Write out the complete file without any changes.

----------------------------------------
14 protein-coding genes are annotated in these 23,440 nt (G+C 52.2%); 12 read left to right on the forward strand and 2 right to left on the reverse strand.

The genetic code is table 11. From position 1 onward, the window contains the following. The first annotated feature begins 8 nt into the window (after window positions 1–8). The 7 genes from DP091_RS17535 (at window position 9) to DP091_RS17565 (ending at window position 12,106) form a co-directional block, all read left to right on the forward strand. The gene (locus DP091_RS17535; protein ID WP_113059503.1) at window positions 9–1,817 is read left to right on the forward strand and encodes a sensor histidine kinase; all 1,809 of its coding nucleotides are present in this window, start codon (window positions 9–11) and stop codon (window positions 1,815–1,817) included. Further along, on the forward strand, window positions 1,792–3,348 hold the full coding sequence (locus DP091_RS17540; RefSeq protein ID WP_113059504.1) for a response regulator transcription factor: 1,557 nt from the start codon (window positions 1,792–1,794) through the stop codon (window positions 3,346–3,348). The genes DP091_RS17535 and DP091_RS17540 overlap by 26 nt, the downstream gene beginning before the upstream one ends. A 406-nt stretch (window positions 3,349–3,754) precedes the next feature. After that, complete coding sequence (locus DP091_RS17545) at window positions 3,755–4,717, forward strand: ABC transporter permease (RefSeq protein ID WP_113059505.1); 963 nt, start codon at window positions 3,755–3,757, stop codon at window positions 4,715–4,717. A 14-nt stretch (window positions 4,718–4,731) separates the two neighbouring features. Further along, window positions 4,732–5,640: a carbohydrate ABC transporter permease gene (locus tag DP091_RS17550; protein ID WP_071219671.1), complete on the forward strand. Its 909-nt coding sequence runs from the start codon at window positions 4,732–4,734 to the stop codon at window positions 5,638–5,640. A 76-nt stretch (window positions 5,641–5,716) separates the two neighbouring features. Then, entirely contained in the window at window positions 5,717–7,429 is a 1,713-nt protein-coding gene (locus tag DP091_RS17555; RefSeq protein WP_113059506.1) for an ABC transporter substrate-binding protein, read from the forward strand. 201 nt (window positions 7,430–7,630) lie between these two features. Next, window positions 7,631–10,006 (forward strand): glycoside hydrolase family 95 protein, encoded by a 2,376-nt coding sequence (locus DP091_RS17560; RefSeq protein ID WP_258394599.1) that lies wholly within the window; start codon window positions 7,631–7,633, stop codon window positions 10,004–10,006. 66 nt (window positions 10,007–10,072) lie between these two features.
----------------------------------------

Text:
14 protein-coding genes are annotated in these 23,440 nt (G+C 52.2%); 12 read left to right on the forward strand and 2 right to left on the reverse strand.

The genetic code is table 11. From position 1 onward, the window contains the following. The first annotated feature begins 8 nt into the window (after window positions 1–8). The 7 genes from DP091_RS17535 (at window position 9) to DP091_RS17565 (ending at window position 12,106) form a co-directional block, all read left to right on the forward strand. The gene (locus DP091_RS17535; protein ID WP_113059503.1) at window positions 9–1,817 is read left to right on the forward strand and encodes a sensor histidine kinase; all 1,809 of its coding nucleotides are present in this window, start codon (window positions 9–11) and stop codon (window positions 1,815–1,817) included. Further along, on the forward strand, window positions 1,792–3,348 hold the full coding sequence (locus DP091_RS17540; RefSeq protein ID WP_113059504.1) for a response regulator transcription factor: 1,557 nt from the start codon (window positions 1,792–1,794) through the stop codon (window positions 3,346–3,348). The genes DP091_RS17535 and DP091_RS17540 overlap by 26 nt, the downstream gene beginning before the upstream one ends. A 406-nt stretch (window positions 3,349–3,754) precedes the next feature. After that, complete coding sequence (locus DP091_RS17545) at window positions 3,755–4,717, forward strand: ABC transporter permease (RefSeq protein ID WP_113059505.1); 963 nt, start codon at window positions 3,755–3,757, stop codon at window positions 4,715–4,717. A 14-nt stretch (window positions 4,718–4,731) separates the two neighbouring features. Further along, window positions 4,732–5,640: a carbohydrate ABC transporter permease gene (locus tag DP091_RS17550; protein ID WP_071219671.1), complete on the forward strand. Its 909-nt coding sequence runs from the start codon at window positions 4,732–4,734 to the stop codon at window positions 5,638–5,640. A 76-nt stretch (window positions 5,641–5,716) separates the two neighbouring features. Then, entirely contained in the window at window positions 5,717–7,429 is a 1,713-nt protein-coding gene (locus tag DP091_RS17555; RefSeq protein WP_113059506.1) for an ABC transporter substrate-binding protein, read from the forward strand. 201 nt (window positions 7,430–7,630) lie between these two features. Next, window positions 7,631–10,006 (forward strand): glycoside hydrolase family 95 protein, encoded by a 2,376-nt coding sequence (locus DP091_RS17560; RefSeq protein ID WP_258394599.1) that lies wholly within the window; start codon window positions 7,631–7,633, stop codon window positions 10,004–10,006. 66 nt (window positions 10,007–10,072) lie between these two features.